The year is 1947. The man is Christian Dior. The place is Paris and the look is NEW!
By present day standards Dior's "New Look" is overwhelmingly modest and traditional. It is therefore difficult to truly grasp the controversy this silhouette caused. Christian Dior introduced the first collection of his eponymous line for the Spring/Summer season of 1947. There were originally two lines included: "Corelle" because the skirts opened like blooming flower petals and "Huit" because of the hourglass silhouette, which included his famous Bar Suit.
[caption id="attachment_5616" align="aligncenter" width="2200" caption="Bar Suit"]
Overall the collection was characterized by full, mid-calf to floor length skirts, small structured waist lines, a large bust and a gentle sloping shoulder. The ultra-feminine look involved traditional construction methods; Dior used solid heavy fabrics reinforced by taffeta. The waist was a tight, narrow corset, the shoulders sloped to emphasize the bust, the hips were padded and the skirts were deeply pleated and voluminous. The term "New Look" was coined by Carmel Snow, the then Editor in Chief of Harper's Bazaar. Of course in reality the look was anything but new. In fact just one year prior Pierre Balmain and Cristobal Balenciaga, among others, had shown the silhouette in their runway shows. Dior was the one who tweaked, distilled and perfected it. The reaction to this nostalgic revival was unprecedented and resulted in public outrage, protests and even got Coco Chanel to come out of retirement in order to introduce something more comfortable for women to wear.
Naturally, you are probably wondering what all the fuss was about. It was all in the timing. The collection debuted almost immediately after the end of the second world war; at the time war rations were still on the public's mind and many still suffered severe post-war deprivation. Clothing for women was boxy, prudent and above all else strictly functional. There was no time or money to put toward extravagant dressing. But Mr. Dior was using up to 25 yards of lavish fabric for each of his creations. The amount of fabric involved was daring, and protests began in both the public and government sects.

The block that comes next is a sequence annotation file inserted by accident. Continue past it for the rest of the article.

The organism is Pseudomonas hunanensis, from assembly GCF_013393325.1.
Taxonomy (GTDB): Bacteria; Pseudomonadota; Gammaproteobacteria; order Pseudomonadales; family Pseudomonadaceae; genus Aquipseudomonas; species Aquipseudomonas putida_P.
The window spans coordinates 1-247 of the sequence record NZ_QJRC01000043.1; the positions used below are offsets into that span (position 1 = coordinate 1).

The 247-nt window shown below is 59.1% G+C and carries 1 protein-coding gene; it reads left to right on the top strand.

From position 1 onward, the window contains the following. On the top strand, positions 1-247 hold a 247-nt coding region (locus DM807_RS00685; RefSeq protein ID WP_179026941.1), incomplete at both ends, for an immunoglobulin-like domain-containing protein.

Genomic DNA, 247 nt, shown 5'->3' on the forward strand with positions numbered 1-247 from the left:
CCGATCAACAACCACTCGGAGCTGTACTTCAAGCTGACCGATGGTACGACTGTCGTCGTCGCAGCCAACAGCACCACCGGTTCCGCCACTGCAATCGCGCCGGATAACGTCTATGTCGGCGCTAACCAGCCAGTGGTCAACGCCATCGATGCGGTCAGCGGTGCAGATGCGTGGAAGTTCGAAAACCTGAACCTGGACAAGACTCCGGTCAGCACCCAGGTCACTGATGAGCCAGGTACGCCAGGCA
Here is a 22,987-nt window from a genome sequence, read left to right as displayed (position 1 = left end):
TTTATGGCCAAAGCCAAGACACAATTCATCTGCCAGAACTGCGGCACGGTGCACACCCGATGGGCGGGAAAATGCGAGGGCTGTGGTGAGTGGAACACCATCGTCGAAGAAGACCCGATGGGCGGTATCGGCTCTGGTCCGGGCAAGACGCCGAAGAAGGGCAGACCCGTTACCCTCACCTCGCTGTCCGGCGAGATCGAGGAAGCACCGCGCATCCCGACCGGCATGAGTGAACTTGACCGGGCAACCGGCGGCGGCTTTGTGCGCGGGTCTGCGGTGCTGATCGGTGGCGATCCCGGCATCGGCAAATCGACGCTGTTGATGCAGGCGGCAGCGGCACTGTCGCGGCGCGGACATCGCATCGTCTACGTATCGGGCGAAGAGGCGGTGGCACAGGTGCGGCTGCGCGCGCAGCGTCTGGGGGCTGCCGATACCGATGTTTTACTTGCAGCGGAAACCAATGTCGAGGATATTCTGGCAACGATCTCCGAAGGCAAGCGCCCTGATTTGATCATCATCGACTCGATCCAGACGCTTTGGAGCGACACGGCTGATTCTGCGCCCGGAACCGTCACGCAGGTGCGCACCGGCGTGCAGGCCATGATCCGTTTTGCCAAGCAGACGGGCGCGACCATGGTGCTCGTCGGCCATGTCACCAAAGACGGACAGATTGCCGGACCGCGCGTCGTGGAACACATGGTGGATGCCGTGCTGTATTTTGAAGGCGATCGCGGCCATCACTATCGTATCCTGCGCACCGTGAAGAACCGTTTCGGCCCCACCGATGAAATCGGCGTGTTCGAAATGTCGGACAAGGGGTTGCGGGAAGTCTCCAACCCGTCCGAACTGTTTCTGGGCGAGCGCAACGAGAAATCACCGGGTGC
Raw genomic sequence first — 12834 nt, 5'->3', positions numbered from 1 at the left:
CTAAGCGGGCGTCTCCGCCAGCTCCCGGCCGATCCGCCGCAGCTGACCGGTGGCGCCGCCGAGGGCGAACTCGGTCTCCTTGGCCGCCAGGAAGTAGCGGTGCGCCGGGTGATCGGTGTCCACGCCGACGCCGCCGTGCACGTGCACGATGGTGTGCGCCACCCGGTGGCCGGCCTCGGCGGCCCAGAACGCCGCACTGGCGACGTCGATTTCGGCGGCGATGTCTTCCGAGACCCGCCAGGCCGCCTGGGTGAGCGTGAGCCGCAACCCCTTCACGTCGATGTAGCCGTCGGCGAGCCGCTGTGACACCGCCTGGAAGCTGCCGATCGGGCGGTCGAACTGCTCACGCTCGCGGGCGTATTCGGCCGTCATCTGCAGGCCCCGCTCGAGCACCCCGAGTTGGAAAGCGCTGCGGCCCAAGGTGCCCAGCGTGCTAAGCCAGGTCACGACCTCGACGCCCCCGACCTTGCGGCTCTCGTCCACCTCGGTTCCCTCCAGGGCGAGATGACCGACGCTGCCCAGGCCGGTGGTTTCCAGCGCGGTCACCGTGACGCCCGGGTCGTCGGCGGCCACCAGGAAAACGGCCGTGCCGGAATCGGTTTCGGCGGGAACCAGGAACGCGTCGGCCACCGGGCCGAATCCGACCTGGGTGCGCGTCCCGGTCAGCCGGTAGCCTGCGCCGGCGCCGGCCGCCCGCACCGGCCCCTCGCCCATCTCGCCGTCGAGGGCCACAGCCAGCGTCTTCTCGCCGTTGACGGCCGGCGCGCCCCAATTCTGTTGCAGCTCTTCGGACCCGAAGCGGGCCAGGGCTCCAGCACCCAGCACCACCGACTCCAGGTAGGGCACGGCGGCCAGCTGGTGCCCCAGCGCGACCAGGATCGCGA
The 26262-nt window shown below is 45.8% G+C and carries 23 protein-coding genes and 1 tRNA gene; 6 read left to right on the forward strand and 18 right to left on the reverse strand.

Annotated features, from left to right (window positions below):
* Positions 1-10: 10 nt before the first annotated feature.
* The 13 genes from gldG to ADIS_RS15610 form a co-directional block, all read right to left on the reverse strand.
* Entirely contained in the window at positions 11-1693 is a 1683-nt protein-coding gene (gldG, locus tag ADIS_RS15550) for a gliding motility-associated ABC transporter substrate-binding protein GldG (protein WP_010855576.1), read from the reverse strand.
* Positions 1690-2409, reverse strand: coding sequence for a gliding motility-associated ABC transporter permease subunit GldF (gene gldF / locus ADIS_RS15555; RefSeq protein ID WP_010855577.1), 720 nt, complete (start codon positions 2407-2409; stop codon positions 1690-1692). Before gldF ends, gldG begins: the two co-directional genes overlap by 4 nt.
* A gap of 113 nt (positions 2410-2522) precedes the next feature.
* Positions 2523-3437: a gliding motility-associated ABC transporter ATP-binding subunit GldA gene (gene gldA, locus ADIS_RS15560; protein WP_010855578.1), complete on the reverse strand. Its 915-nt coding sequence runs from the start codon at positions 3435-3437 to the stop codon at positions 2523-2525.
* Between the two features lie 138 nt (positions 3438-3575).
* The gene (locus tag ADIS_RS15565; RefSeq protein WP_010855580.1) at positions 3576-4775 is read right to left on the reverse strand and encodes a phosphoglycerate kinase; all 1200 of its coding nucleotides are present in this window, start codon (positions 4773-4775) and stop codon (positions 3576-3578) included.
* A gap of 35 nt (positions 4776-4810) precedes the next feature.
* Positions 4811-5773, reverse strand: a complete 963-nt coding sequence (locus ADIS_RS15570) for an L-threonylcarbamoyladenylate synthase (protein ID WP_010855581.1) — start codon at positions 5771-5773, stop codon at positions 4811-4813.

Dior visited the US in 1947 and was met by a group of protesters brandishing signs that read "Burn Mr Dior" and "Down with the New Look." Feminists abhorred the ultra-constrictive inner workings, and felt that the popularity of the silhouette was a major step backward in the women's movement. The public considered his dresses insensitive and highly scandalous. But, as often is seen, with scandal comes interest. The silhouette dominated fashion for almost a decade. The look became highly commercial and was easy to copy. Within one year of the debut, it was the
look of Western society. The movement also reestablished Paris as the fashion capital of the world, a title the city had lost post WWII. All in all, the "New Look" was a home run for Mr Dior.
[caption id="attachment_5612" align="aligncenter" width="451" caption="Sears Catalog showing the trickle down commercialization of the New Look"]
But as fashion always goes, the silhouette started to fade out in the 1950's. A leaner, less structured shape came into favor, particularly after Coco Chanel's return to the runway in 1954. She is said to have come out of retirement in part because of how disgusted she was with the New Look. Dior's apparent lack of respect for women's comfort and "natural elegance" caused her to release a streamlined chic and simple silhouette. But we'll save that story for another day...